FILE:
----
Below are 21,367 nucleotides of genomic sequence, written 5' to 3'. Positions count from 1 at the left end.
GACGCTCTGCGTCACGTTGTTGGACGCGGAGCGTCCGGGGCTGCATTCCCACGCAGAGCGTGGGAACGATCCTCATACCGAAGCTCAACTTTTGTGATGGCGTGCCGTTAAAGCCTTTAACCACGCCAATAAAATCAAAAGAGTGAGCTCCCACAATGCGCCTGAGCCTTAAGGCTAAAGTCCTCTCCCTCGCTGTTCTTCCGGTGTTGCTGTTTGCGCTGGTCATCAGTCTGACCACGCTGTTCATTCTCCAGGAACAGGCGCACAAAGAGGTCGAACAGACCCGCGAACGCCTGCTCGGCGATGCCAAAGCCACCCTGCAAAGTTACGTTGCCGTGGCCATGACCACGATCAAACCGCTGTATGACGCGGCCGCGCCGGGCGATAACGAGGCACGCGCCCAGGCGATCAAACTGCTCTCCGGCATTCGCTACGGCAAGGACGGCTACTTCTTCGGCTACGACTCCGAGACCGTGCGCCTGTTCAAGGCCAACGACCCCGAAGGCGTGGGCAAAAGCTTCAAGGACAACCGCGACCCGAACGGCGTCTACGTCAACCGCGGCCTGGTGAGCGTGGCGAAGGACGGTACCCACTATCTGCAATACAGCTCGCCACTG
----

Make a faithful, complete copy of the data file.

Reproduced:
Below are 21,367 nucleotides of genomic sequence, written 5' to 3'. Positions count from 1 at the left end.
GACGCTCTGCGTCACGTTGTTGGACGCGGAGCGTCCGGGGCTGCATTCCCACGCAGAGCGTGGGAACGATCCTCATACCGAAGCTCAACTTTTGTGATGGCGTGCCGTTAAAGCCTTTAACCACGCCAATAAAATCAAAAGAGTGAGCTCCCACAATGCGCCTGAGCCTTAAGGCTAAAGTCCTCTCCCTCGCTGTTCTTCCGGTGTTGCTGTTTGCGCTGGTCATCAGTCTGACCACGCTGTTCATTCTCCAGGAACAGGCGCACAAAGAGGTCGAACAGACCCGCGAACGCCTGCTCGGCGATGCCAAAGCCACCCTGCAAAGTTACGTTGCCGTGGCCATGACCACGATCAAACCGCTGTATGACGCGGCCGCGCCGGGCGATAACGAGGCACGCGCCCAGGCGATCAAACTGCTCTCCGGCATTCGCTACGGCAAGGACGGCTACTTCTTCGGCTACGACTCCGAGACCGTGCGCCTGTTCAAGGCCAACGACCCCGAAGGCGTGGGCAAAAGCTTCAAGGACAACCGCGACCCGAACGGCGTCTACGTCAACCGCGGCCTGGTGAGCGTGGCGAAGGACGGTACCCACTATCTGCAATACAGCTCGCCACTG